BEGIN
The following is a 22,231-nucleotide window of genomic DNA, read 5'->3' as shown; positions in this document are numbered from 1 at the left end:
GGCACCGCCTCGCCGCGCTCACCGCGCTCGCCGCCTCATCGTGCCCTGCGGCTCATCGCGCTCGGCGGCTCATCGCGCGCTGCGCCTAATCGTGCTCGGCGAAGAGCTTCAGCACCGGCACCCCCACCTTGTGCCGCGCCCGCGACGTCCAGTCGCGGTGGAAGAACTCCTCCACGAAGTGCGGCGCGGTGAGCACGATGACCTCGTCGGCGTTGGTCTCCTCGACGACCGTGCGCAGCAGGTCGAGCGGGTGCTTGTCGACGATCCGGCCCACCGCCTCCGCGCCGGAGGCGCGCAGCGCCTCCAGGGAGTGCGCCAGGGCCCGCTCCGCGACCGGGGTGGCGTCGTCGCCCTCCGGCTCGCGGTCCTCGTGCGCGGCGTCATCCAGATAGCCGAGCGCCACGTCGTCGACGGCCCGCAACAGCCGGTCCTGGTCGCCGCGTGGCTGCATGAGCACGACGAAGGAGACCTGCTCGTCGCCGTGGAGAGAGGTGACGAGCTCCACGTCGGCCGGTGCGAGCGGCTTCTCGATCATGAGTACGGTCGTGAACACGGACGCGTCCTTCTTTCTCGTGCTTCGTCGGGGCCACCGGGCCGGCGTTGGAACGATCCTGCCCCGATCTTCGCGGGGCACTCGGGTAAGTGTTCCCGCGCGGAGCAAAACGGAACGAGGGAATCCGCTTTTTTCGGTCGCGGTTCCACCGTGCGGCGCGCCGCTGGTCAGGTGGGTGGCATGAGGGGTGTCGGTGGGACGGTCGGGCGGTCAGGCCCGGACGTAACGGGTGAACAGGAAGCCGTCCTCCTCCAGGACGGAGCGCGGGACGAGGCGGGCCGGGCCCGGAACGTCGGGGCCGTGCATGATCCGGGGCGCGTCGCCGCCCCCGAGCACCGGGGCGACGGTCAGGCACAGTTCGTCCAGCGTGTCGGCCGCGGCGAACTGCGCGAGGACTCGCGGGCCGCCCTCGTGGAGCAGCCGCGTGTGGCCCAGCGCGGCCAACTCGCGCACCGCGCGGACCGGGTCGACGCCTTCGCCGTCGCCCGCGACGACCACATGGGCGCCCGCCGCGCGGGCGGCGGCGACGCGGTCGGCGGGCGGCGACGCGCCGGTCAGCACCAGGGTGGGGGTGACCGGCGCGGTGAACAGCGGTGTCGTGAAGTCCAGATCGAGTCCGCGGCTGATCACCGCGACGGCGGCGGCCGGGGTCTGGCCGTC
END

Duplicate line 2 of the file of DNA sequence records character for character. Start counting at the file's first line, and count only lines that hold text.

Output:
GGCACCGCCTCGCCGCGCTCACCGCGCTCGCCGCCTCATCGTGCCCTGCGGCTCATCGCGCTCGGCGGCTCATCGCGCGCTGCGCCTAATCGTGCTCGGCGAAGAGCTTCAGCACCGGCACCCCCACCTTGTGCCGCGCCCGCGACGTCCAGTCGCGGTGGAAGAACTCCTCCACGAAGTGCGGCGCGGTGAGCACGATGACCTCGTCGGCGTTGGTCTCCTCGACGACCGTGCGCAGCAGGTCGAGCGGGTGCTTGTCGACGATCCGGCCCACCGCCTCCGCGCCGGAGGCGCGCAGCGCCTCCAGGGAGTGCGCCAGGGCCCGCTCCGCGACCGGGGTGGCGTCGTCGCCCTCCGGCTCGCGGTCCTCGTGCGCGGCGTCATCCAGATAGCCGAGCGCCACGTCGTCGACGGCCCGCAACAGCCGGTCCTGGTCGCCGCGTGGCTGCATGAGCACGACGAAGGAGACCTGCTCGTCGCCGTGGAGAGAGGTGACGAGCTCCACGTCGGCCGGTGCGAGCGGCTTCTCGATCATGAGTACGGTCGTGAACACGGACGCGTCCTTCTTTCTCGTGCTTCGTCGGGGCCACCGGGCCGGCGTTGGAACGATCCTGCCCCGATCTTCGCGGGGCACTCGGGTAAGTGTTCCCGCGCGGAGCAAAACGGAACGAGGGAATCCGCTTTTTTCGGTCGCGGTTCCACCGTGCGGCGCGCCGCTGGTCAGGTGGGTGGCATGAGGGGTGTCGGTGGGACGGTCGGGCGGTCAGGCCCGGACGTAACGGGTGAACAGGAAGCCGTCCTCCTCCAGGACGGAGCGCGGGACGAGGCGGGCCGGGCCCGGAACGTCGGGGCCGTGCATGATCCGGGGCGCGTCGCCGCCCCCGAGCACCGGGGCGACGGTCAGGCACAGTTCGTCCAGCGTGTCGGCCGCGGCGAACTGCGCGAGGACTCGCGGGCCGCCCTCGTGGAGCAGCCGCGTGTGGCCCAGCGCGGCCAACTCGCGCACCGCGCGGACCGGGTCGACGCCTTCGCCGTCGCCCGCGACGACCACATGGGCGCCCGCCGCGCGGGCGGCGGCGACGCGGTCGGCGGGCGGCGACGCGCCGGTCAGCACCAGGGTGGGGGTGACCGGCGCGGTGAACAGCGGTGTCGTGAAGTCCAGATCGAGTCCGCGGCTGATCACCGCGACGGCGGCGGCCGGGGTCTGGCCGTC